Ukraine Made America’s Mistake – Maybe

Reality has become the butt of the joke.


Reality has become the butt of the joke.

Kristina Vakhman, News Editor

A comedian who plays a president on TV is now Ukraine’s president-elect, his rise to power reflective of the people’s desperation to stray from the political elite who threw the country into a war with Russia that remains in deadlock.

However, when my mom, a Ukrainian gal hailing from the bustling capital of Kiev, read the news of Volodymyr Zelenskiy’s sweeping 73 percent win over incumbent President Petro Poroshenko, her response was blunt and chilling: “Ukraine is so effed.” But is it?

Ukraine is in peril. Its GDP dipped drastically in 2013, according to the World Bank, and while there has been some slow growth since 2015, the International Monetary Fund released data in 2018 that shows Ukraine is now the poorest country in Europe, falling behind Moldova, Belarus and Russia, the Kyiv Post wrote.

Moreover, the United Nations confirmed that the death toll in the war in eastern Ukraine has reached 13,000 since Russia illegally annexed the Crimean peninsula in 2014. That includes 3,300 civilian deaths, among them the 298 passengers and crew members killed when Russian-backed separatists shot down Malaysia Airlines Flight MH17. Additionally, 30,000 have been wounded from the conflict.

Poroshenko did not reach the level of effectiveness he promised he would with the economy or with ending the war in Crimea. Though he took a hard stance against Russia’s invasion, Poroshenko’s poor crackdown on political corruption – or, really, his lack of a crackdown – only deterred foreign investment. This stalled the economy’s improvement to the point that Ukraine’s finance minister said it would take the nation approximately 50 years to reach “the same economic strength as Poland,” Vox reported.

Zelenskiy’s campaign promising to rekindle peace talks with Russia, crack down on corruption and reinvigorate the economy resonated with the Ukrainian people, leading to his landslide win. And there’s no denying that he’s relatable: he’s young, funny and is an expert at leveraging social media to directly communicate with voters.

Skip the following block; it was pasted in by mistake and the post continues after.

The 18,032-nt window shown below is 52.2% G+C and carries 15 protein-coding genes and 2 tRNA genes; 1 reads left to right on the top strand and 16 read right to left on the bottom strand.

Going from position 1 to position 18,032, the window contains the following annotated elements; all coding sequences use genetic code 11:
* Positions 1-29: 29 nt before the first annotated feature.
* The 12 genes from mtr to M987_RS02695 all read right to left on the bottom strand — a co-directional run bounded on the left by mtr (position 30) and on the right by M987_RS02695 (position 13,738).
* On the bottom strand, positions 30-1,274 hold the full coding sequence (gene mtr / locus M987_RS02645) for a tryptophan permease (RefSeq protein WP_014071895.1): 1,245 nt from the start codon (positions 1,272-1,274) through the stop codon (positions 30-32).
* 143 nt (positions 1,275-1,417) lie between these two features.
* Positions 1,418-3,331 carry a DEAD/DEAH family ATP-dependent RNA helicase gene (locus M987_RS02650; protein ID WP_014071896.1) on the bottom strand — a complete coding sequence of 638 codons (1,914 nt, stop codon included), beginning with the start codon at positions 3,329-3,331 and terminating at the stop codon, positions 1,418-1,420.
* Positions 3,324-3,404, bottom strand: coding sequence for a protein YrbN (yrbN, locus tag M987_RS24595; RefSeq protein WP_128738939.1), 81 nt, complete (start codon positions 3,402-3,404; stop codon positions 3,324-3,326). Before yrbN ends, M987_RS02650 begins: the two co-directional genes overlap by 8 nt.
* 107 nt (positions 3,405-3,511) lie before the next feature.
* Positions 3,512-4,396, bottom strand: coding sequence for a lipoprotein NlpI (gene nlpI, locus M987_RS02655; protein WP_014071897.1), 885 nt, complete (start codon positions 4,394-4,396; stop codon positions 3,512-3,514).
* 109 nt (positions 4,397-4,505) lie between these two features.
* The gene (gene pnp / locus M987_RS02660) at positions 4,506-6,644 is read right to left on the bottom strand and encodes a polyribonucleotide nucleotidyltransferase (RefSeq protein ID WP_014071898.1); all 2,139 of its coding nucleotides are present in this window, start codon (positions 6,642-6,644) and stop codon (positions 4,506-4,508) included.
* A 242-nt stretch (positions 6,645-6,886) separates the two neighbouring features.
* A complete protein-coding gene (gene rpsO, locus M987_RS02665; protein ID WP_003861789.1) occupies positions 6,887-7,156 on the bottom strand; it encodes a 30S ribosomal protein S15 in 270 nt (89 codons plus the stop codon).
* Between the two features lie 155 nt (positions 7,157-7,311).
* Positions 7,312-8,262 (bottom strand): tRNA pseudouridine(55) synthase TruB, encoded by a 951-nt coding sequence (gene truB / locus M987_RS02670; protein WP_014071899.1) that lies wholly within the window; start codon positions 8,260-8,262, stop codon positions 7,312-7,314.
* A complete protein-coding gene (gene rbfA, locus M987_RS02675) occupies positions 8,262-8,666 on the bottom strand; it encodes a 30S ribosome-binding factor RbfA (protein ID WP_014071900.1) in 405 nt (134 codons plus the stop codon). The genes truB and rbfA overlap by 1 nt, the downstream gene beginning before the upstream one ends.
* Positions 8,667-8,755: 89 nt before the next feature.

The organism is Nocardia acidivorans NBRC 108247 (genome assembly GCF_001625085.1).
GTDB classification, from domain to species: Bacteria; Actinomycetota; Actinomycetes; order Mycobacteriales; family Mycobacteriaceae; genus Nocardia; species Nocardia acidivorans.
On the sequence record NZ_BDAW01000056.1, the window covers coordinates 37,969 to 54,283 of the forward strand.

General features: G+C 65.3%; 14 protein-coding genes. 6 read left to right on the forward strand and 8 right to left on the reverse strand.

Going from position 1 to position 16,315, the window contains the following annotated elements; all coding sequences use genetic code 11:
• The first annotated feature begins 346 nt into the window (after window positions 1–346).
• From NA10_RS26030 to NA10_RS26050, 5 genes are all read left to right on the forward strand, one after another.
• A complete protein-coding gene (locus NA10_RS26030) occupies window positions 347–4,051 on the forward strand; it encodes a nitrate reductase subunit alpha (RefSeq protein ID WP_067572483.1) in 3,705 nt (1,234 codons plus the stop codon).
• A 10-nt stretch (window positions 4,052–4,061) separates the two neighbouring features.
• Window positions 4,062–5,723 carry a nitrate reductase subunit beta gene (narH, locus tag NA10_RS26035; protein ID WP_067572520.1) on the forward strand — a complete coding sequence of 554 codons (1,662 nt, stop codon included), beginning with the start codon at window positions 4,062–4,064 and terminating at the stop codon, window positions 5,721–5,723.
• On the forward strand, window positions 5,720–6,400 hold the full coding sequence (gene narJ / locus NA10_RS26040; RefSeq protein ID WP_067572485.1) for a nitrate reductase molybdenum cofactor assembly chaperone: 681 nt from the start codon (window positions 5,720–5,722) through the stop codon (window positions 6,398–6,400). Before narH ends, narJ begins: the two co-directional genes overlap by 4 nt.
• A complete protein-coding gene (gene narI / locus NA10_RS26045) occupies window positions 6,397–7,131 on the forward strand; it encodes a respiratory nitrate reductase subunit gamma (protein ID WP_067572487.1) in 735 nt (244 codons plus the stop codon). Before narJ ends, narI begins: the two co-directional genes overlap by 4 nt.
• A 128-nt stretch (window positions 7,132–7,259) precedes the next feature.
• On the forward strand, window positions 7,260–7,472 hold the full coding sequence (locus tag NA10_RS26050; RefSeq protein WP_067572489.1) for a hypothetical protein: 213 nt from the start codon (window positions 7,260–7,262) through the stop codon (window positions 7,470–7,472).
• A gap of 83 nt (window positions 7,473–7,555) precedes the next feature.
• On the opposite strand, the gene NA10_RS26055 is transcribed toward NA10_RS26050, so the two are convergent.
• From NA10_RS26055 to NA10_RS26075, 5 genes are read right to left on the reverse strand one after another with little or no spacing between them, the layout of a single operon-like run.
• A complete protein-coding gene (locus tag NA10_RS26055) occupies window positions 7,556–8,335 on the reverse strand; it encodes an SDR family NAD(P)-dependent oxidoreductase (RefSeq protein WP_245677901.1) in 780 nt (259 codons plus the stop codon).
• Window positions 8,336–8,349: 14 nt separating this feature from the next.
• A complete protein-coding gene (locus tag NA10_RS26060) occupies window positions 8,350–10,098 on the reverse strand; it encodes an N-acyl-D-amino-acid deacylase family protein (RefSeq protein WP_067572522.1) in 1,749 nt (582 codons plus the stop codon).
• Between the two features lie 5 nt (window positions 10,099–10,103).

But Zelenskiy’s political background is reminiscent of President Donald Trump’s: he has none. Yes, he has a law degree, so that makes him somewhat more “official,” but at the end of the day, he is a comedian, playing a schoolteacher who accidentally becomes the president of Ukraine on his show “Servant of the People” – you can watch it on Netflix.

This has raised the concern that Russia will easily take advantage of Zelenskiy’s inexperience, Poroshenko claiming in a tweet that “Ukraine could be quickly returned to Russia’s orbit of influence.” Russia’s prime minister, Dmitry Medvedev, saying that Zelenskiy’s election “is a chance to improve the relations with our country after all,” according to the Associated Press, raises some brows.

And all of Zelenskiy’s promises are vague. They sound great, but he has offered zero explanations for how he is going to achieve anything that the Ukrainian people voted him into office for. Again, that kind of obliviousness to the course of reality is similar to how Trump laid out his policies on the campaign trail.

To cause greater alarm, there is the suspicion that Zelenskiy is simply a puppet for oligarch Igor Kolomoisky. “Servant of the People” runs on Kolomoisky’s network and he is Poroshenko’s long-time political rival, Vox detailed. Both have denied these ties. At home, Trump still denies his campaign’s ties to Russia even though the Mueller report caught six of his former advisers, five of whom have pleaded guilty.

Time can only tell whether Ukraine is truly screwed. Until then, I know I’ll be seeing a lot of my mom’s facepalms.